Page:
Almost All In
Among the companies taking that route is AT&T Corp. In May 2002, AT&T inked a seven-year agreement with Chicago-based Aon Corp., whose Aon Human Capital Services unit now oversees most of the telecom giant's benefits, employment, and payroll services for its domestic employees. "We started with the belief that we would outsource everything," says Christine Morena, AT&T's vice president for HR. "Then we required ourselves to justify everything we kept internally."
Ultimately, the company retained only two categories: HR policy and strategy. Everything else went to Aon.
The result was a virtually seamless transition. "If you asked anybody in the line organizations, most of them would not even know we had outsourced," says Morena. AT&T has met, and in some cases exceeded, its cost-cutting projections. Equally important, in Morena's view, is HR's ability to respond quickly to AT&T's changing needs. Aon and AT&T have a flexible contract that allows them to respond to shifts in demand, some of which were precipitated by a reduction in workforce. (AT&T has reduced head count by about 20 percent since early 2004.) Morena also claims that the deal has required no quality trade-offs: "Our service levels were either maintained or improved in every area."
In early 2004, Goodyear Tire & Rubber Co. also turned most of its HR functions over to one provider. The Akron-based company signed a 10-year contract with Dallas-based outsourcer ACS Inc. Donald Harper, Goodyear's vice president of HR for North American shared services, says the end-to-end agreement covers all of the company's Akron corporate campus "back-office" transactional HR work, including payroll, benefit processing and claims payment, pension management, staffing, and most of the field classroom training and E-learning processes. He expects the deal to save Goodyear at least $45 million during the life of the agreement.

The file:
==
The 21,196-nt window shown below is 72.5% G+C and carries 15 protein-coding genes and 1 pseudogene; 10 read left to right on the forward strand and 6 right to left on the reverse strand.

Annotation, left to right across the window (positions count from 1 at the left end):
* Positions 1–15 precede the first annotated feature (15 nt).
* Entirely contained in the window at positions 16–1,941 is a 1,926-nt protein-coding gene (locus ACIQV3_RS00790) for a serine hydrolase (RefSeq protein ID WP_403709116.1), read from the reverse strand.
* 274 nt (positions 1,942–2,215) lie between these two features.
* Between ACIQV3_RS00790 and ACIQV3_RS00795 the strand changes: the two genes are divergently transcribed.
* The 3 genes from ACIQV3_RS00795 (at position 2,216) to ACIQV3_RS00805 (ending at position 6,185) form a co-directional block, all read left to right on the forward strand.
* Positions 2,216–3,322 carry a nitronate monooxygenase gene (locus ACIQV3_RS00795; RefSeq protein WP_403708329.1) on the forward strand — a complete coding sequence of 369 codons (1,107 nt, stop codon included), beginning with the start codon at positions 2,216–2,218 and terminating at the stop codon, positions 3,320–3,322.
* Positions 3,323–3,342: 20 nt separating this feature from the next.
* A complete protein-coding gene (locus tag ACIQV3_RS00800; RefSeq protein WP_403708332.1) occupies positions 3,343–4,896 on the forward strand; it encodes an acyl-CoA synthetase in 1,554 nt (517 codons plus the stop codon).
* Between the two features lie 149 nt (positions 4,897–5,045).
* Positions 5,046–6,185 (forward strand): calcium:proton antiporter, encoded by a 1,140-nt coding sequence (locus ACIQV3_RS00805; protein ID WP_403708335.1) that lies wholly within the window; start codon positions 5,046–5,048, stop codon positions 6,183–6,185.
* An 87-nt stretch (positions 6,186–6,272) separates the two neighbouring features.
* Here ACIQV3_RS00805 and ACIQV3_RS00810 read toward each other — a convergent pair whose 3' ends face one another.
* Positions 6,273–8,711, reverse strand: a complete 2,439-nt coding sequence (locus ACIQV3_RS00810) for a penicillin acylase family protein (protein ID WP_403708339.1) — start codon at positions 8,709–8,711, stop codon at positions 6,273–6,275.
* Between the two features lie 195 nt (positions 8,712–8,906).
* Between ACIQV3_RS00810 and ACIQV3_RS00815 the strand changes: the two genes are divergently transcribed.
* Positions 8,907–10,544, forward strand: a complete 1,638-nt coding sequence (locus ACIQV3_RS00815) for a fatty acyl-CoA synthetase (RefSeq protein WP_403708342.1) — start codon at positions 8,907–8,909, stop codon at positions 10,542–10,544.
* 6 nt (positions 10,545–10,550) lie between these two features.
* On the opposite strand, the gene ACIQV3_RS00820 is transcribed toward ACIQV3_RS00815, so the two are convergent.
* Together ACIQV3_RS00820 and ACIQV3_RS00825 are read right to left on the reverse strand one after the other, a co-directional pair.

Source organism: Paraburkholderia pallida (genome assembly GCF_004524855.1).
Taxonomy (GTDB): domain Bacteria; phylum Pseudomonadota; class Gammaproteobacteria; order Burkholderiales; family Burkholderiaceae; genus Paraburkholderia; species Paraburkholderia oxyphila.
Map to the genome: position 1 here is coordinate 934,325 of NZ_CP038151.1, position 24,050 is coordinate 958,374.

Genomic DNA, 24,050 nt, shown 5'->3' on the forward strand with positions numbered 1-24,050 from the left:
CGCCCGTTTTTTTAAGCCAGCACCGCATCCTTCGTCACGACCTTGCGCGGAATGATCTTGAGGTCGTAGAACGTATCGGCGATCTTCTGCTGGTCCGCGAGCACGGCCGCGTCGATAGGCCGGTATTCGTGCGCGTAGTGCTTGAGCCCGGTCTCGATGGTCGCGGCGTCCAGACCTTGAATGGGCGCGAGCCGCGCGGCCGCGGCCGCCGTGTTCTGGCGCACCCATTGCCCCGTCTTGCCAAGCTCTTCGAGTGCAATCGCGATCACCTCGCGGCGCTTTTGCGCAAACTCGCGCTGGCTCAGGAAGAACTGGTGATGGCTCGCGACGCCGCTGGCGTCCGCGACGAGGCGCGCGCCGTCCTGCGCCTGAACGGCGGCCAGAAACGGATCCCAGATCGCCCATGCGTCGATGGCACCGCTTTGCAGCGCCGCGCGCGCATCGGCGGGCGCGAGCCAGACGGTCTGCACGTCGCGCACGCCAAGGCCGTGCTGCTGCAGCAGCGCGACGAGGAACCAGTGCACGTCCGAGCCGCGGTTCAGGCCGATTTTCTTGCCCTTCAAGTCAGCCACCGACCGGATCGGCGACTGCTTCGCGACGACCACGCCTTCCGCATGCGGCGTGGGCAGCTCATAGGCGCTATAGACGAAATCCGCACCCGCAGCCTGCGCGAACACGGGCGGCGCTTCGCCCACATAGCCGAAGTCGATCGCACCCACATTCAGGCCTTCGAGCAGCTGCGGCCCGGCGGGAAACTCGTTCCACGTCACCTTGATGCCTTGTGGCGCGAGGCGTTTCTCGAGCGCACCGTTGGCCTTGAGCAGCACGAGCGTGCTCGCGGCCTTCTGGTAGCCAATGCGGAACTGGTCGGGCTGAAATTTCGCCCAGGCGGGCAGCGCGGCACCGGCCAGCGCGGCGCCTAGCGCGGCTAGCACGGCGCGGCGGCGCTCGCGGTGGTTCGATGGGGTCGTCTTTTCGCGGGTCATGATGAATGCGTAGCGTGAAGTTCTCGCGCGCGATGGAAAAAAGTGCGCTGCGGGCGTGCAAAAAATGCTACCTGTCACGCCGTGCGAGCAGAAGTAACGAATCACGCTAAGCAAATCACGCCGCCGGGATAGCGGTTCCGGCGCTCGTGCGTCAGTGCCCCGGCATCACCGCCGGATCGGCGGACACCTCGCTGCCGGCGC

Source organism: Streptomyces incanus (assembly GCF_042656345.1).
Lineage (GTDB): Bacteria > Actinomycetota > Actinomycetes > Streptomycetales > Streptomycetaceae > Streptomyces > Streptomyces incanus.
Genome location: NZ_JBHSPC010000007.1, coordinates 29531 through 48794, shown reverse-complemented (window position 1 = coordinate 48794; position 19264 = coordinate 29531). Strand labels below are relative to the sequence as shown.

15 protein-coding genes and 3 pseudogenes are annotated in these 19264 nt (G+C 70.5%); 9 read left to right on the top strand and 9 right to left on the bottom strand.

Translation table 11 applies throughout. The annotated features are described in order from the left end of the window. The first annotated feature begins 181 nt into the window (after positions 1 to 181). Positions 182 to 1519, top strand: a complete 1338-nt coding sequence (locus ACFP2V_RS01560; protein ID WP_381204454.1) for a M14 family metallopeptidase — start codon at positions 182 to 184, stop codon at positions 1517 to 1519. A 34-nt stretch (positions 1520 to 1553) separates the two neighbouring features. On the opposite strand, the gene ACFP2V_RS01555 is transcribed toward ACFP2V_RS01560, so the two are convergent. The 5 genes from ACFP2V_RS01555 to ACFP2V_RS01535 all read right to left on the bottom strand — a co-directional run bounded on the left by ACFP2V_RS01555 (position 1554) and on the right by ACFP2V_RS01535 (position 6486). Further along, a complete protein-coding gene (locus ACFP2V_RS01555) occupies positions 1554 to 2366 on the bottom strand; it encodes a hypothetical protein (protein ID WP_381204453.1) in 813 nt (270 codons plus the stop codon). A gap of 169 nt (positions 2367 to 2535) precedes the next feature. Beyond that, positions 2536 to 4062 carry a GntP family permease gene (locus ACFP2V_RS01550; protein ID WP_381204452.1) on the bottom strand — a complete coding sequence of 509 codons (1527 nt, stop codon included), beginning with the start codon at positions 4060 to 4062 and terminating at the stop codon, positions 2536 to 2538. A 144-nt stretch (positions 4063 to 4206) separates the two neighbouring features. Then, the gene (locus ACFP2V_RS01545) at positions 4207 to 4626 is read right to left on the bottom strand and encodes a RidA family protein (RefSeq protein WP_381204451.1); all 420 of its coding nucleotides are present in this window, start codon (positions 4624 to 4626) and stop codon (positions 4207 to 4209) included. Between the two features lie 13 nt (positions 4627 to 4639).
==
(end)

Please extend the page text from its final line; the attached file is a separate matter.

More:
It's a bit early to gauge whether the deal will hit that target; after all, Goodyear and ACS have barely marked their first anniversary together. But Harper cites one immediate—and significant—area of savings: using ACS's technology eliminated the need for Goodyear to make a multi-million-dollar investment in upgrading its outdated HR system. Goodyear's HR personnel are also among the early beneficiaries, says Harper. Some accepted new jobs with ACS, while others moved into strategic roles at Goodyear. "They do the higher-quality HR work rather than administrative back-office work," he says of the remaining staffers. "Even my own job is a lot more fun these days."
Anne Stuart is a freelance writer based in Boston.
|Most commonly outsourced HR functions|
|Health and welfare benefits, including medical and dental insurance, claims processing, wellness plans, and flexible spending accounts|
|Long- and short-term disability insurance|
|HR employee-service call centers|
|Information technology services|
|Retirement and savings plans|
|Most commonly kept in-house|
|Performance reviews and follow-up|
|HR-related regulatory compliance|
|Anything involving classified or highly confidential information|
|Sources: Bureau of National Affairs Inc., The Segal Co., Towers Perin, Watson Wyatt Worldwide, and The Conference Board/Accenture HR Services|